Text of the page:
René Descartes, sometimes referred to as the father of modern philosophy, summed up his famous views on how mind and body are separate in his book Discourse on the Method, published in 1637. In it, he explained the reasoning behind his seminal dictum ‘I think therefore I am’:
“From this I knew I was a substance whose whole essence or nature is solely to think, and which does not require any place, or depend on any material thing, in order to exist. Accordingly this ‘I’—that is, the soul by which I am what I am—is entirely distinct from the body, and indeed is easier to know than the body, and would not fail to be whatever it is, even if the body did not exist.”
If Descartes had the benefit of attending a weekly yoga class, it’s highly unlikely he would ever have come up with a line such as ‘I think therefore I am.’ As practitioners of mindfulness, yoga students come to understand asmita, the mechanism that gives rise to the feeling of an ‘I’.
When we reflect on our inner monologue, it turns out that the vast majority of our thoughts are about ourselves. ‘Me’, ‘myself’ and ‘I’ are the focus of our ongoing narrative each day. So automatic is this process that, without even realising what we’re doing, we weave ‘self’ into whatever is happening at the time.
As Michael Stone explains in The Inner Tradition of Yoga, let’s say we adopt a yoga pose and experience pain in the knee. In our inner narrative, we don’t say, ‘There’s pain in the knee.’ Instead we say, ‘There’s a pain in my knee’:
“In this instinctual moment, an ‘I’ is born that has inserted itself into the phenomenon of pain, but was not initially built into the sensation. In other words, the feeling of pain in ‘my’ knee is an addition to what is unfolding. This is the beginning of duality, because through aversion, a sense of self is created that separates the experience from the one who is experiencing.”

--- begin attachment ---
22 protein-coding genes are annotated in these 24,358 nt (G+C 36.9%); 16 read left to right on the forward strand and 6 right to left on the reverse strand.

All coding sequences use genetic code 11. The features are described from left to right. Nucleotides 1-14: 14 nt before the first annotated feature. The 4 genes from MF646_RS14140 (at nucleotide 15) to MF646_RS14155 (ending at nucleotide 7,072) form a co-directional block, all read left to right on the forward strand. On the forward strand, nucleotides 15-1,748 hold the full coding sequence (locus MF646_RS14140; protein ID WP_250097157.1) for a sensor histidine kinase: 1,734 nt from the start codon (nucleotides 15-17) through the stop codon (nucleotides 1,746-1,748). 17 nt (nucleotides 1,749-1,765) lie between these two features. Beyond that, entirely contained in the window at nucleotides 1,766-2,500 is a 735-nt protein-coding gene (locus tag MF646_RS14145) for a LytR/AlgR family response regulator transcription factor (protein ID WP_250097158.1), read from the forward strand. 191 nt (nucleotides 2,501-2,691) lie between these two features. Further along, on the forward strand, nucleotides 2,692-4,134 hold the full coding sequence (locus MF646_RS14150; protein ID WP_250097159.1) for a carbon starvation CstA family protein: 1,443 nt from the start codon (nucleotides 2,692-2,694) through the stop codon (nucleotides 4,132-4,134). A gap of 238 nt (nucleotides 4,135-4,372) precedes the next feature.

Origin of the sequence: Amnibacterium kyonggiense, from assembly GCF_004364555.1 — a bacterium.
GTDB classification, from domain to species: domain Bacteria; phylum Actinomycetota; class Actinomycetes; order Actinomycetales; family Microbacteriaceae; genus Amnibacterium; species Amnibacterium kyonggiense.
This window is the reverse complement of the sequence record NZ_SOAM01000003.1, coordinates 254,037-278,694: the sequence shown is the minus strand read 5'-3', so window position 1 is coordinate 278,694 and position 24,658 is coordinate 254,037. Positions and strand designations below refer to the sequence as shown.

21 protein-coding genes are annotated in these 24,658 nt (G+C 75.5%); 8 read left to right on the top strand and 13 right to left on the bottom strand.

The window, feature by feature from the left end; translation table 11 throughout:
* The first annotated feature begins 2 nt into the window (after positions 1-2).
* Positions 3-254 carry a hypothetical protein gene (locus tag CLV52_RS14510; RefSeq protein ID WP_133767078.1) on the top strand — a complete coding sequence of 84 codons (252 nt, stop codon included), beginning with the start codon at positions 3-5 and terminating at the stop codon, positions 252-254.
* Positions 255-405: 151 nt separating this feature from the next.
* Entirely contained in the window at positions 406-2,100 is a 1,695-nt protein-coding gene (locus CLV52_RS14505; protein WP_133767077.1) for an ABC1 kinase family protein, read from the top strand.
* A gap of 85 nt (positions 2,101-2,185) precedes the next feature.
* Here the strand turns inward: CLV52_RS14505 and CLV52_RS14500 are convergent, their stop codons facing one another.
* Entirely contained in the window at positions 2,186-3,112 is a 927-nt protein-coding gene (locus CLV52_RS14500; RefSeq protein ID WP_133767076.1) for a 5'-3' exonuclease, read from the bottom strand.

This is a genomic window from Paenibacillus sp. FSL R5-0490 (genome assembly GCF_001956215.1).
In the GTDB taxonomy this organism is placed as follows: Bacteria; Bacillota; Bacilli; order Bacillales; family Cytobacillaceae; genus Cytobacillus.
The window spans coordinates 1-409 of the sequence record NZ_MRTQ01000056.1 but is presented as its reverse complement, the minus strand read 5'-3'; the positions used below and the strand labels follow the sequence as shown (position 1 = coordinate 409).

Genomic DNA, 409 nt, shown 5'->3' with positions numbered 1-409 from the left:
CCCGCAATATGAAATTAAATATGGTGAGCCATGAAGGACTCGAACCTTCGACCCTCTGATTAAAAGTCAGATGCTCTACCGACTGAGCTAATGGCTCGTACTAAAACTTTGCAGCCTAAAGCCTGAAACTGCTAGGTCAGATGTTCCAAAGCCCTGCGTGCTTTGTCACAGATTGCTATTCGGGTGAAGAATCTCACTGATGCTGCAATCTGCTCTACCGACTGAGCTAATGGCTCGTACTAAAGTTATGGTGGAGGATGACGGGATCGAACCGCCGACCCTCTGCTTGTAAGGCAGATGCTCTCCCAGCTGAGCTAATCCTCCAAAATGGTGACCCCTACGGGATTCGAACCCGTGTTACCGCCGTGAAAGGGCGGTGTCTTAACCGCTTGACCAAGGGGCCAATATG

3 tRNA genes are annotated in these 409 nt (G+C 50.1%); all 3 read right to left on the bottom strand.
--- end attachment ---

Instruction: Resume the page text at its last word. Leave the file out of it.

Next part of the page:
Descartes need not even have put himself through the ordeal of performing sun salutations. Had he simply allowed his mind to settle into its natural state, he would have observed that thoughts arise quite naturally. They just happen. They require no active agent—no me, myself or I. In fact, they arise despite the wishes of the I. Some meditation teachers like to tease their students by asking how a session was for them. If a student says their meditation was disrupted by thoughts, the teacher asks: ‘Did you not choose to have those thoughts?’ When the student shakes their head, the teacher says: ‘If you didn’t cause the thoughts to arise, then who did?’
‘Thoughts arise’ admittedly doesn’t pack quite the same punch as ‘I think therefore I am’, but one can but contemplate the alternative course western philosophy might have taken had Descartes opted for the former rather than the latter.
The paragraphs above are a (lightly) edited extract from my book Why Mindfulness is better than Chocolate. I’ll be sharing more in the months ahead. By the way, if you are a yoga enthusiast, I highly recommend Michael Stone’s book ‘The Inner Tradition of Yoga.’
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